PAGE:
The score for Predator was by the then 37-year-old composer Alan Silvestri, who at that point in his career was one of Hollywood’s rising musical stars, with recent hits like Romancing the Stone, Back to the Future, and The Delta Force, under his belt. Much like the film itself, Silvestri’s score for Predator is a seminal landmark of the genre, a throbbing, pulsating, exotic work that contains many of his compositional hallmarks and personal stylistics. Mostly, the score for Predator is about percussion; Silvestri uses a vast array of ethnic items which are struck, shaken, rattled, and tapped, creating an atmosphere of intense tension and anxiety. He then combines this with a relentless orchestral parade of staccato piano lines, brass clusters, and stabbing strings, all of which create the score’s signature sound.

The score opens by presenting three of its four main thematic ideas, two of which are melodic, and two of which are rhythmic. The “Main Title” begins with a series of ominous rumbles and spacey ambiences before presenting the first performance of the Predator theme, a rising four-note motif heard at 0:42 accompanied by fanfare flourishes for dark brasses and swirling strings. This gradually leads into the main title sequence, where Silvestri immediately introduces his two themes for Dutch: a six note rhythmic riff heard at 1:10, and a more militaristic brass theme first heard at 1:31 accompanied by rising string figures which swell with grandeur and heroism.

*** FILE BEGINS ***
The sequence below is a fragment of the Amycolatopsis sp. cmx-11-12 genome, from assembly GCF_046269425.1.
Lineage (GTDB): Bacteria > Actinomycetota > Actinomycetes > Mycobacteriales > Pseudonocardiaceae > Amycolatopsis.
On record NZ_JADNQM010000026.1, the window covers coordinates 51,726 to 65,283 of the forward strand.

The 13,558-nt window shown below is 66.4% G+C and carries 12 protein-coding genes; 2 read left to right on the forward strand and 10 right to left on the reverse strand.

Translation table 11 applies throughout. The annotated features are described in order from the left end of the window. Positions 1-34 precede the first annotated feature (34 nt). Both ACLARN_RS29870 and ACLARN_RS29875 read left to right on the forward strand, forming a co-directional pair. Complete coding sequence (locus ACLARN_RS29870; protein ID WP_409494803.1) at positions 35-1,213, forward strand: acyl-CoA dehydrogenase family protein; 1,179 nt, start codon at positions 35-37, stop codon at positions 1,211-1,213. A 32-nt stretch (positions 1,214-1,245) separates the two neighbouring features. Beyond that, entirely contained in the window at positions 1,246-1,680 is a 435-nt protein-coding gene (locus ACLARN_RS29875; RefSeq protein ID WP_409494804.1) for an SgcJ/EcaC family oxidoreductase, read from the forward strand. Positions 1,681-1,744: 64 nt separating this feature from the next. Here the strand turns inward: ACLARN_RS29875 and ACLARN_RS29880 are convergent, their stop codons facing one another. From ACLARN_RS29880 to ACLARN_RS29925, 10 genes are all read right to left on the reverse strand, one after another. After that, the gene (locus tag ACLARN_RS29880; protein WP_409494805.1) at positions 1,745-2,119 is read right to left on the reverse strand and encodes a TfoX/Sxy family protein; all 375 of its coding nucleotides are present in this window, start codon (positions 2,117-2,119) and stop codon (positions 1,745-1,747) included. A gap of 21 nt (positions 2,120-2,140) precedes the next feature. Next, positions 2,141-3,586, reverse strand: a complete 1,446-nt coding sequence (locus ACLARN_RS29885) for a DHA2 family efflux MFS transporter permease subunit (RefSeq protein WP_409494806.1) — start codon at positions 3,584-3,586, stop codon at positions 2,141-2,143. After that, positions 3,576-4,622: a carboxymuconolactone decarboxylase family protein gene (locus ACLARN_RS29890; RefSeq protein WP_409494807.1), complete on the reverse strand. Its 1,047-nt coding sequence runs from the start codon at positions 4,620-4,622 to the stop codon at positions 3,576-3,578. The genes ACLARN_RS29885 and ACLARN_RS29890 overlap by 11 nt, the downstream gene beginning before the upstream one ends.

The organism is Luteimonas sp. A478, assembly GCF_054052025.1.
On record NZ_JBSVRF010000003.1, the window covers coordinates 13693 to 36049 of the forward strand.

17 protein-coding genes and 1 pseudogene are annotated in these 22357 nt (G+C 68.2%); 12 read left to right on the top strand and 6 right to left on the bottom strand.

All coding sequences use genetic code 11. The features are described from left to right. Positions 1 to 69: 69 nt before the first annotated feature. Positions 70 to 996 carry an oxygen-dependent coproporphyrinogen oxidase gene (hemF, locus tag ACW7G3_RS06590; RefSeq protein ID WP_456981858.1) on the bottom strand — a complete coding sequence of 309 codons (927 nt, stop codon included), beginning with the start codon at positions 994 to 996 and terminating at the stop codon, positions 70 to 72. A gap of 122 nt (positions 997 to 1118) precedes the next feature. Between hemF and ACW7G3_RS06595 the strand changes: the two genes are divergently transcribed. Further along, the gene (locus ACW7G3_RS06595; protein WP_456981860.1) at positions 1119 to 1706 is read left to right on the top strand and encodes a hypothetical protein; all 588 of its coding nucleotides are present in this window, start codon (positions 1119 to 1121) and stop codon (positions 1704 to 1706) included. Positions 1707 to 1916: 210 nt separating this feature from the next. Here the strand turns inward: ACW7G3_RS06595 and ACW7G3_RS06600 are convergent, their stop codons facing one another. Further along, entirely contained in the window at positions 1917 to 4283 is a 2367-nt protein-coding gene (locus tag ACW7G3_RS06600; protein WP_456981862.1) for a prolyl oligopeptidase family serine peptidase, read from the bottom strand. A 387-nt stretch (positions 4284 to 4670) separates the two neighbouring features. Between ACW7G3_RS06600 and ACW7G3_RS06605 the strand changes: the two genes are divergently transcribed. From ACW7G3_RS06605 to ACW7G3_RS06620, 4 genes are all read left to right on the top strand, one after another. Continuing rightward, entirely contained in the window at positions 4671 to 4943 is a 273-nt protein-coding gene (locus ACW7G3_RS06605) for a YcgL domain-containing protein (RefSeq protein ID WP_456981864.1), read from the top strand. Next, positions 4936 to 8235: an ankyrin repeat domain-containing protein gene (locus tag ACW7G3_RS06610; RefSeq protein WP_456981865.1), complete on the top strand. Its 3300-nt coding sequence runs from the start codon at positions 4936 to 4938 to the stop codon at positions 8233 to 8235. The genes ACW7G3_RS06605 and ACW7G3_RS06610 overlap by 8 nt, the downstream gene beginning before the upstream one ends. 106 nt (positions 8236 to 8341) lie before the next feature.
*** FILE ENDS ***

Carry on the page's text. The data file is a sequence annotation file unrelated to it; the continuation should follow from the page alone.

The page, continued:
The second idea for the Predator is an ominous, echoing tribal drum rhythm first heard at the very beginning of the second cue, “Something Else,” and is intended to be a recurring motif to herald the lurking presence of the Predator prior to its first reveal. These four ideas – Predator theme, Predator rhythm, Dutch theme, Dutch rhythm – maintain a strong presence throughout much of the rest the score but, beyond them, moments of orchestral consonance are rare. In fact, the only other real theme of note is the solemn solo trumpet refrain heard in cues like “He’s My Friend” and “We’re All Gonna Die,” a serious Last Post-style memorial to the fallen.